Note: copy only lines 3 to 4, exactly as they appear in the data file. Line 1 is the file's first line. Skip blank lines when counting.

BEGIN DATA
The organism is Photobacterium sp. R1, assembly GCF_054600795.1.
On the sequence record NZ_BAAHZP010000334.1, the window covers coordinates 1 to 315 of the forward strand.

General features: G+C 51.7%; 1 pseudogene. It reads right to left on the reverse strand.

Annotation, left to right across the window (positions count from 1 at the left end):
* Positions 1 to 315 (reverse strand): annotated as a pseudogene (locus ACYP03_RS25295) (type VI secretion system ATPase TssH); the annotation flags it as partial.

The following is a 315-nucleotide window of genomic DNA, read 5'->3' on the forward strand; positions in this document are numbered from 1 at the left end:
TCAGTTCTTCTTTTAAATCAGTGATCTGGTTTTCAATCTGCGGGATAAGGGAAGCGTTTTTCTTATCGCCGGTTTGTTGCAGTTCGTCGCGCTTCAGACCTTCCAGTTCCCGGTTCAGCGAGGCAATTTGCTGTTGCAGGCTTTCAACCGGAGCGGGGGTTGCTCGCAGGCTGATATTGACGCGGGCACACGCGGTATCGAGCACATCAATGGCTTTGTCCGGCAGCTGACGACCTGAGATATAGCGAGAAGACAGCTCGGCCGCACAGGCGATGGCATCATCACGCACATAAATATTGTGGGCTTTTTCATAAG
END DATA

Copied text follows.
General features: G+C 51.7%; 1 pseudogene. It reads right to left on the reverse strand.

Annotation, left to right across the window (positions count from 1 at the left end):